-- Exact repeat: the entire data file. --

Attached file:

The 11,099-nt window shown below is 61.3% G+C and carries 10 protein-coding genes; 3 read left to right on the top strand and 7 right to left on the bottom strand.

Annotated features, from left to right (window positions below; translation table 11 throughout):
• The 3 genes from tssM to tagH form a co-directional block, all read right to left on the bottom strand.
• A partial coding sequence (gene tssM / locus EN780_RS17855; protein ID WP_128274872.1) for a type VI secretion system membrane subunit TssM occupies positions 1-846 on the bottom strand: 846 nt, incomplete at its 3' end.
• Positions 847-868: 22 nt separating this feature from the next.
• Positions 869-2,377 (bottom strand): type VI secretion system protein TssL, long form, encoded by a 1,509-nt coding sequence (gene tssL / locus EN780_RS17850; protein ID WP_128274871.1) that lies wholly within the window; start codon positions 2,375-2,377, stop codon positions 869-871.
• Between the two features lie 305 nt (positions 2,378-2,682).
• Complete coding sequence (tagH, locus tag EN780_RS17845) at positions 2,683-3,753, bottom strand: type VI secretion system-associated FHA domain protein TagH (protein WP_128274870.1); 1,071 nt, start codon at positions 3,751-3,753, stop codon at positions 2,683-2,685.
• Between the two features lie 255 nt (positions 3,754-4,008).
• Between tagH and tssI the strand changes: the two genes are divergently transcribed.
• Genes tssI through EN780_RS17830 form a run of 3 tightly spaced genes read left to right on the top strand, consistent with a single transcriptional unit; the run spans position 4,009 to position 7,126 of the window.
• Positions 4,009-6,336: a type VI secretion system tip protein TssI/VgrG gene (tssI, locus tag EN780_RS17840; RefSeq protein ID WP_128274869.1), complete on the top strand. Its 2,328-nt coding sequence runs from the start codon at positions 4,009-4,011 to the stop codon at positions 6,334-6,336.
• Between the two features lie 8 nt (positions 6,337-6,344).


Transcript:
The 11,099-nt window shown below is 61.3% G+C and carries 10 protein-coding genes; 3 read left to right on the top strand and 7 right to left on the bottom strand.

Annotated features, from left to right (window positions below; translation table 11 throughout):
• The 3 genes from tssM to tagH form a co-directional block, all read right to left on the bottom strand.
• A partial coding sequence (gene tssM / locus EN780_RS17855; protein ID WP_128274872.1) for a type VI secretion system membrane subunit TssM occupies positions 1-846 on the bottom strand: 846 nt, incomplete at its 3' end.
• Positions 847-868: 22 nt separating this feature from the next.
• Positions 869-2,377 (bottom strand): type VI secretion system protein TssL, long form, encoded by a 1,509-nt coding sequence (gene tssL / locus EN780_RS17850; protein ID WP_128274871.1) that lies wholly within the window; start codon positions 2,375-2,377, stop codon positions 869-871.
• Between the two features lie 305 nt (positions 2,378-2,682).
• Complete coding sequence (tagH, locus tag EN780_RS17845) at positions 2,683-3,753, bottom strand: type VI secretion system-associated FHA domain protein TagH (protein WP_128274870.1); 1,071 nt, start codon at positions 3,751-3,753, stop codon at positions 2,683-2,685.
• Between the two features lie 255 nt (positions 3,754-4,008).
• Between tagH and tssI the strand changes: the two genes are divergently transcribed.
• Genes tssI through EN780_RS17830 form a run of 3 tightly spaced genes read left to right on the top strand, consistent with a single transcriptional unit; the run spans position 4,009 to position 7,126 of the window.
• Positions 4,009-6,336: a type VI secretion system tip protein TssI/VgrG gene (tssI, locus tag EN780_RS17840; RefSeq protein ID WP_128274869.1), complete on the top strand. Its 2,328-nt coding sequence runs from the start codon at positions 4,009-4,011 to the stop codon at positions 6,334-6,336.
• Between the two features lie 8 nt (positions 6,337-6,344).